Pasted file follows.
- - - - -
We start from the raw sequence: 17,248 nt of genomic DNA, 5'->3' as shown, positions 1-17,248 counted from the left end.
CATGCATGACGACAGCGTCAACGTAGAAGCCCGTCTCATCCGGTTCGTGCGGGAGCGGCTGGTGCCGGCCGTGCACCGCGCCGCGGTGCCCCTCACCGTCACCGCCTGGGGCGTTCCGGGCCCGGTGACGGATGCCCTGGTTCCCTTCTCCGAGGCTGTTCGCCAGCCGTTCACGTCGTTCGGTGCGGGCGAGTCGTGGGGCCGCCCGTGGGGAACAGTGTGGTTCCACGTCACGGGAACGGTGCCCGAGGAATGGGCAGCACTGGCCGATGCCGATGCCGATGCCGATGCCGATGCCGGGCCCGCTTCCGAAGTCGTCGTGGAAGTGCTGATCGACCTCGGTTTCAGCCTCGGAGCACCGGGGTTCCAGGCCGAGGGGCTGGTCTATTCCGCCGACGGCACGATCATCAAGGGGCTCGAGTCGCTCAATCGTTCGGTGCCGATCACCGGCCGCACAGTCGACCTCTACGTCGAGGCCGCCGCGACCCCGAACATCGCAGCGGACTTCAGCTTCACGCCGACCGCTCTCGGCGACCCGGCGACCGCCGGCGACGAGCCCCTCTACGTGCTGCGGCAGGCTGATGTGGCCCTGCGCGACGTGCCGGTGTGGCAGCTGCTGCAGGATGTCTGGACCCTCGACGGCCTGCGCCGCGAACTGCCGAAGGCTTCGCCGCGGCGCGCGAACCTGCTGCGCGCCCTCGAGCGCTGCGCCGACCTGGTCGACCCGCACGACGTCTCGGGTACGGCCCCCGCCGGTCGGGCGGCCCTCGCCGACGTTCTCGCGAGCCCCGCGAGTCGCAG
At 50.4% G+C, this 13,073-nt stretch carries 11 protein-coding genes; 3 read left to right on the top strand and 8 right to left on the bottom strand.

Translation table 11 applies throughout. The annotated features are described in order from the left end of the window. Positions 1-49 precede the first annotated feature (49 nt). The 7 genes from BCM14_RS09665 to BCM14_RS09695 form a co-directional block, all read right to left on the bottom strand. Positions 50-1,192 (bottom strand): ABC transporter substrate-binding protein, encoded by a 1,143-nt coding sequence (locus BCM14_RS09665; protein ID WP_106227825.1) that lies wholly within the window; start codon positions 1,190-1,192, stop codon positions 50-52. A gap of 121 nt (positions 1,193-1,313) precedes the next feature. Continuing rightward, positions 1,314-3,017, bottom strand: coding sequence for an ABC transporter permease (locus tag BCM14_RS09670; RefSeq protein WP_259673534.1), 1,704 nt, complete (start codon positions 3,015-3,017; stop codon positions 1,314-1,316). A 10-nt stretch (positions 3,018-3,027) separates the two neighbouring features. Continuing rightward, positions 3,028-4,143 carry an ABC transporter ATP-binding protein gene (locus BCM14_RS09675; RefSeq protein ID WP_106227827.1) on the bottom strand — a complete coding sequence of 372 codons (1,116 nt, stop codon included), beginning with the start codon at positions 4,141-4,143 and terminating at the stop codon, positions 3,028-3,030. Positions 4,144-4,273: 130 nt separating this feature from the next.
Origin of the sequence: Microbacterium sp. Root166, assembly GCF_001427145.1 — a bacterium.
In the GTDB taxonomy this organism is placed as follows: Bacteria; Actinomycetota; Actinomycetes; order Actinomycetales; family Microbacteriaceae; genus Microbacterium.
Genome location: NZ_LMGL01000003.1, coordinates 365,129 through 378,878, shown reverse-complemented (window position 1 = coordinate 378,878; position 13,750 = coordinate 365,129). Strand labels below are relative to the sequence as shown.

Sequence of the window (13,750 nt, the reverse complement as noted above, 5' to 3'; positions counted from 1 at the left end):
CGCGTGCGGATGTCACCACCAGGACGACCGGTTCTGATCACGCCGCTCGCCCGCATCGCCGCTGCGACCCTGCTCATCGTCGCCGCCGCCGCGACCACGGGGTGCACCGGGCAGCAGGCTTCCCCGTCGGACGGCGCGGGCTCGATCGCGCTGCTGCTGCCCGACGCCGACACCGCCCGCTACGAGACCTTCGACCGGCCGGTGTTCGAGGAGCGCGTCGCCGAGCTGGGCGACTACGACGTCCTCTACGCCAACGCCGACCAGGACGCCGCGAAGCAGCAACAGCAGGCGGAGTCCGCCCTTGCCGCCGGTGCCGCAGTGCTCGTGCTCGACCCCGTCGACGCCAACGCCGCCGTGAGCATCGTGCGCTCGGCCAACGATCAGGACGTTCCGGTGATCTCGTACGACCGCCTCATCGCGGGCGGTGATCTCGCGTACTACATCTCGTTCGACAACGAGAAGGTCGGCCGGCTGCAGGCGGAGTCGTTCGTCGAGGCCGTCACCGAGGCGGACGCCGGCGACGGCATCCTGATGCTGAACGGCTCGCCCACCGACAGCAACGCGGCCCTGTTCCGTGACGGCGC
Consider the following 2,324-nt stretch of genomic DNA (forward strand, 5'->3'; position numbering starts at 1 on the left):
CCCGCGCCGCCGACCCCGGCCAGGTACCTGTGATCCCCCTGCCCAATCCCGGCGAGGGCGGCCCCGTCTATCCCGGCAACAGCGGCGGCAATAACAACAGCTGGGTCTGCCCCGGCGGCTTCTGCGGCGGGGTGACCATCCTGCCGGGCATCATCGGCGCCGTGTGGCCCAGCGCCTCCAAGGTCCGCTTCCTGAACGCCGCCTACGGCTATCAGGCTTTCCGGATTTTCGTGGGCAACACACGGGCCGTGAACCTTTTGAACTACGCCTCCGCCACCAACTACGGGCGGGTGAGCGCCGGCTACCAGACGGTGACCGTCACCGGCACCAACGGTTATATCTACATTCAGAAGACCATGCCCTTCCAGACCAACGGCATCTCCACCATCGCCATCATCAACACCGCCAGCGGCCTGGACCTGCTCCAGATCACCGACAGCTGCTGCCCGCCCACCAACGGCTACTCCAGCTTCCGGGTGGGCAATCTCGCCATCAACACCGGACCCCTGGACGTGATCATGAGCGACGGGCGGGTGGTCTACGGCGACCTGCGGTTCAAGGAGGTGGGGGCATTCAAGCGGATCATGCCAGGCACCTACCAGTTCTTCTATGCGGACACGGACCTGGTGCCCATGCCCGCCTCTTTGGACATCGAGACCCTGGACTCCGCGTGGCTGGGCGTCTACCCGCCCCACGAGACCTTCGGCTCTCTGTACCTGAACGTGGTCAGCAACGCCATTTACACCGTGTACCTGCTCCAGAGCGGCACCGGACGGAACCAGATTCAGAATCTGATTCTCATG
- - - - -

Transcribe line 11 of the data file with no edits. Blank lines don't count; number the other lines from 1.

CCCGCGCCGCCGACCCCGGCCAGGTACCTGTGATCCCCCTGCCCAATCCCGGCGAGGGCGGCCCCGTCTATCCCGGCAACAGCGGCGGCAATAACAACAGCTGGGTCTGCCCCGGCGGCTTCTGCGGCGGGGTGACCATCCTGCCGGGCATCATCGGCGCCGTGTGGCCCAGCGCCTCCAAGGTCCGCTTCCTGAACGCCGCCTACGGCTATCAGGCTTTCCGGATTTTCGTGGGCAACACACGGGCCGTGAACCTTTTGAACTACGCCTCCGCCACCAACTACGGGCGGGTGAGCGCCGGCTACCAGACGGTGACCGTCACCGGCACCAACGGTTATATCTACATTCAGAAGACCATGCCCTTCCAGACCAACGGCATCTCCACCATCGCCATCATCAACACCGCCAGCGGCCTGGACCTGCTCCAGATCACCGACAGCTGCTGCCCGCCCACCAACGGCTACTCCAGCTTCCGGGTGGGCAATCTCGCCATCAACACCGGACCCCTGGACGTGATCATGAGCGACGGGCGGGTGGTCTACGGCGACCTGCGGTTCAAGGAGGTGGGGGCATTCAAGCGGATCATGCCAGGCACCTACCAGTTCTTCTATGCGGACACGGACCTGGTGCCCATGCCCGCCTCTTTGGACATCGAGACCCTGGACTCCGCGTGGCTGGGCGTCTACCCGCCCCACGAGACCTTCGGCTCTCTGTACCTGAACGTGGTCAGCAACGCCATTTACACCGTGTACCTGCTCCAGAGCGGCACCGGACGGAACCAGATTCAGAATCTGATTCTCATG